First recorded mention of Berwick in the old Chronicles.
The Danes are believed to have landed at Berwick.
Gregory, the Pictish King wintered in Berwick.
A fleet of eleven warships was fitted out at Berwick by Duncan.
Berwick handed over to the See of Durham by Edgar.
William the Lion captured at Alnwick, after the English Army had burned Berwick and Berwick Castle was rebuilt.
Alexander of Scotland absolved from excommunication at Berwick.
Berwick reached the height of its prosperity.
King of Scotland held his birthday celebrations in the town.
On 17th November the Assembly of the states of England and Scotland held in Berwick Castle when Edward 1 decided in favour of John Baliol against the claim of Robert the Bruce as heir to the Crown of Scotland.
Berwick captured by Edward and the inhabitants butchered. The Red Hall, Woolmarket defended by the Flemish merchants, but to no avail as they all perished in their Hall.
Edward having reduced Scotland to subjection returned to Berwick and summoned a Parliament to assemble there on 23rd August to settle the government of the Kingdom he had overrun.
Sir William Wallace took the town.
One of the limbs (the left arm) of William Wallace was ordered to be suspended in the Town after he had been hung, drawn and quartered.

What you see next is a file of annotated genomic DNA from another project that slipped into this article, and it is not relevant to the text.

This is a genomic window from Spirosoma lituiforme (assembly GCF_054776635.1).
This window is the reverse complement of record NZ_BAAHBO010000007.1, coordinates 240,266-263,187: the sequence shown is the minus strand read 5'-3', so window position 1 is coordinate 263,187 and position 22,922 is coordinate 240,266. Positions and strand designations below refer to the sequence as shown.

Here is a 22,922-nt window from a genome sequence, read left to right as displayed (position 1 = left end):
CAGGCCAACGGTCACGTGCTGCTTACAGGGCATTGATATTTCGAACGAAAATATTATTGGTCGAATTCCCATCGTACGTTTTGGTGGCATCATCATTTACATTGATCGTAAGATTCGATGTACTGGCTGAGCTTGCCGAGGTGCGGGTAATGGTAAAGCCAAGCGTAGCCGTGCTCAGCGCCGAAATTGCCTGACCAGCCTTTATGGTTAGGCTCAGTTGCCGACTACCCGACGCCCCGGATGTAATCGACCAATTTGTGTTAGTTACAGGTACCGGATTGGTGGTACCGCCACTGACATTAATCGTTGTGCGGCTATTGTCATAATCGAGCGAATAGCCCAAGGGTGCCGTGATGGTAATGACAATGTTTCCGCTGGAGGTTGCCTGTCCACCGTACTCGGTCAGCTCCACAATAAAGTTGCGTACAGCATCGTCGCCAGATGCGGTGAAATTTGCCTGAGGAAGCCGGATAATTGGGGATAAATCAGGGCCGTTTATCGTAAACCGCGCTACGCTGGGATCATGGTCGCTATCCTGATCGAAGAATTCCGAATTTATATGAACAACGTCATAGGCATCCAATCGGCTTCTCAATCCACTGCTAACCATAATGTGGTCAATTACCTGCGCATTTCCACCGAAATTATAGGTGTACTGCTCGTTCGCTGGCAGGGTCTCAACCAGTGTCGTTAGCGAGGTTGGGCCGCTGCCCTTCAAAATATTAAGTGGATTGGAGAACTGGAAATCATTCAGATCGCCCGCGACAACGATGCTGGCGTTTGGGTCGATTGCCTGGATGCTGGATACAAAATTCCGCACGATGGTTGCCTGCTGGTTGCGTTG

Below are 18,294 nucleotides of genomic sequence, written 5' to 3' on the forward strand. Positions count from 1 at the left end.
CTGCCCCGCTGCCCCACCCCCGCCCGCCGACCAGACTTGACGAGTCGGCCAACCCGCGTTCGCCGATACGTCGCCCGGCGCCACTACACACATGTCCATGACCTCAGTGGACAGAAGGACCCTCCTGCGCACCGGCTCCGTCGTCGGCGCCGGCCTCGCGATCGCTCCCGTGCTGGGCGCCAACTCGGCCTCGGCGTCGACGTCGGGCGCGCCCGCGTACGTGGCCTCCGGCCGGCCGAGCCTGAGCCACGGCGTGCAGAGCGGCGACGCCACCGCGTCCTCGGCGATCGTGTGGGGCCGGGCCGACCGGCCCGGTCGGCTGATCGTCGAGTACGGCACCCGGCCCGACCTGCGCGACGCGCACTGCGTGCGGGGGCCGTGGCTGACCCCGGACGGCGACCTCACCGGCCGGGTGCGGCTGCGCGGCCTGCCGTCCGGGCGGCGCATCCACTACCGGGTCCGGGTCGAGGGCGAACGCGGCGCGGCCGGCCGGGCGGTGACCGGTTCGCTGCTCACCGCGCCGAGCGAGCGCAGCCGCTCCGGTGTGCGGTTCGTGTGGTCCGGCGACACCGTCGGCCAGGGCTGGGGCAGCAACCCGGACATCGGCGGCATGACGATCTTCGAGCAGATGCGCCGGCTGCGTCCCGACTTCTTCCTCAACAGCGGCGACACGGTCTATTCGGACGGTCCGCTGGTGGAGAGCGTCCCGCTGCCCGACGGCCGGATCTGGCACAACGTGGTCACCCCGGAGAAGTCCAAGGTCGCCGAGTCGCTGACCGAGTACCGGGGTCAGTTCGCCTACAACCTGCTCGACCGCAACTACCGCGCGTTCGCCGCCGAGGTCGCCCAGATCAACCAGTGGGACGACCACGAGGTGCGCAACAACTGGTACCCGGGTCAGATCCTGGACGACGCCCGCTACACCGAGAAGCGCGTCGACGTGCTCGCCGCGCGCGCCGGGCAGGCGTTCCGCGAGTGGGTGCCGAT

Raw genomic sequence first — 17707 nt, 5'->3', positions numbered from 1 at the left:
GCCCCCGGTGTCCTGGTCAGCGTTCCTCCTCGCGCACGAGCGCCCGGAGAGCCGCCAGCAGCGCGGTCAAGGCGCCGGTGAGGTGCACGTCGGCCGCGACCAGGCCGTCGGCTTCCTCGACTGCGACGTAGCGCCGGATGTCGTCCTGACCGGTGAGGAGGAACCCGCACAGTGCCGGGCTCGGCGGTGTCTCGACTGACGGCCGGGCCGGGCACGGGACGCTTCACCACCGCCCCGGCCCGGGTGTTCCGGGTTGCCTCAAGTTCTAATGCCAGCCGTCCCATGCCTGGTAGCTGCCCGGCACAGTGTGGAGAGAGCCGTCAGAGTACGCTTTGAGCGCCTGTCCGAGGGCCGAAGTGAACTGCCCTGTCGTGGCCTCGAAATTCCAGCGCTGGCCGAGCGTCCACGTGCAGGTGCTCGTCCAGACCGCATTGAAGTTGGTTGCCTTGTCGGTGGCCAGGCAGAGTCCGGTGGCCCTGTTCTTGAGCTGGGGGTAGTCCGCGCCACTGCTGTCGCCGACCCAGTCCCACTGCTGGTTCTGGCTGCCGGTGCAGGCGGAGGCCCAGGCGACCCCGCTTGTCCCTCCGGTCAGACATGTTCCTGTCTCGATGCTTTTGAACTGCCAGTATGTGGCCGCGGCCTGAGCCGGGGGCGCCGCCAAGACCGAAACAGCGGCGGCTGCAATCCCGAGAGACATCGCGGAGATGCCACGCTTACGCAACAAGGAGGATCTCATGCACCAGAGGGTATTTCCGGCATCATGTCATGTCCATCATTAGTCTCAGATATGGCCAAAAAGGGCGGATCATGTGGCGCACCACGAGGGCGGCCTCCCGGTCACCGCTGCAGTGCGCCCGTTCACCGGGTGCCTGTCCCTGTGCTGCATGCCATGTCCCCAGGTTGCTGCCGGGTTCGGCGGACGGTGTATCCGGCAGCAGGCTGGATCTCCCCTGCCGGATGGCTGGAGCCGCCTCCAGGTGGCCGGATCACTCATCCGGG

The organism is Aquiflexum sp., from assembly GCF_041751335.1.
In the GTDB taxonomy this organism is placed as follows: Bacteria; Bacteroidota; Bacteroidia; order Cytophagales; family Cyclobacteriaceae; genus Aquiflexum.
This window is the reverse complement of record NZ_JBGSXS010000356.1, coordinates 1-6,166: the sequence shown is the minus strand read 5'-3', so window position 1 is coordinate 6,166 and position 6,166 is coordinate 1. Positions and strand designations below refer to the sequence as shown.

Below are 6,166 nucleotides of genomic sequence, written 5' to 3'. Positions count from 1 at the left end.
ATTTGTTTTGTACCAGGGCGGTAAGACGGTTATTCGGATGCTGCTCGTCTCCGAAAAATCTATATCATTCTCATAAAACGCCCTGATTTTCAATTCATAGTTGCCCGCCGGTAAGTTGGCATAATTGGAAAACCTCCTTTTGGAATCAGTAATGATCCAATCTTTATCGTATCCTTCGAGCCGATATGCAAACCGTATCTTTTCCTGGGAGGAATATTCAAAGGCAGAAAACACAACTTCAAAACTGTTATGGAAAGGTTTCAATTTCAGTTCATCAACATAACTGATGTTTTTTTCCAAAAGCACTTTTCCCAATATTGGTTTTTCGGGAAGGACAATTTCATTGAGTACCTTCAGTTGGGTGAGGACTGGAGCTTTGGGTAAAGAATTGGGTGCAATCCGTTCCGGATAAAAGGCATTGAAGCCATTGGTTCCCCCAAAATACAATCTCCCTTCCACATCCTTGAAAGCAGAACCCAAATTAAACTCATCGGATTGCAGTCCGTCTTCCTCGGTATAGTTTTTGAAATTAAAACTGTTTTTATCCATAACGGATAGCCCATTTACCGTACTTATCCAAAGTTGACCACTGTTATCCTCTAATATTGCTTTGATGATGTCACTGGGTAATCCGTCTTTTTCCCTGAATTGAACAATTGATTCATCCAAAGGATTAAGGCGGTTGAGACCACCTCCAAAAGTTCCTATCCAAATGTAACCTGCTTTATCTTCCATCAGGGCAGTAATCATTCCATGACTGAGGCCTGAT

The Countess of Buchan was imprisoned in a cage on the Walls of Berwick Castle for her participation in the Coronation of King Robert the Bruce. She was released seven years later.
Edward 11 fled to Berwick after his defeat at Bannockburn.
The Edwardian Walls were built
The Battle of Halidon Hill. Edward 111 hanged the sons of Sir Alexander Seton, Governor of Berwick in sight of the garrison.
Berwick was retaken by the Scots, who however surrendered it to England.
Berwick Castle taken by the Scots, who only held it for eight days.
Berwick betrayed to the Scots by Earl Percy but regained by Edward.
Berwick besieged and taken by Henry 1V from the Earl of Northumberland.
Berwick handed over to the Scots by Henry V1
Edward 1V retook Berwick.
The building of the Elizabethan Walls begun.
Mary Queen of Scots in Berwick.
James 1 of England at Berwick.
Berwick Old Bridge built.
Charles 1 in Berwick.
Berwick taken by the Cavaliers.
Church of the Holy Trinity (Parish Church) built.
Oliver Cromwell in Berwick on the 12th July.
Great Fire in Berwick
Berwick Parish Church was consecrated.
Berwick suffered from the Plague.
Its Charter surrendered to the King.
William and Mary proclaimed at Berwick.
Barracks built.
Petition sent to Parliament for the removal of the Main Guard.
Town Hall built.
Shipbuilding begun.
Two Companies of Volunteers raised in Berwick.
Act of Parliament obtained for the building of a new Pier.
Pier and Lighthouse completed after 16 years.
Royal Border Bridge built and opened by Queen Victoria.
Tweed Dock completed.
Berwick New Road Bridge across the Tweed sanctioned.
The Royal Tweed Bridge was opened by HRH the Prince of Wales on 16th May
On the 21st April Honorary Freedom of the Borough conferred upon the Royal Northumberland Fusiliers.
The Queen and Prince Philip visit Berwick on 7th July.
Civic welcome to the 1st Bn.KOSB on their return from active service in Malaya.
The Barracks closed as a Garrison on 31st January after 243 years.
Princess Anne and Mr. Mark Phillips visited.
HRH Queen Elizabeth visited in her Jubilee year.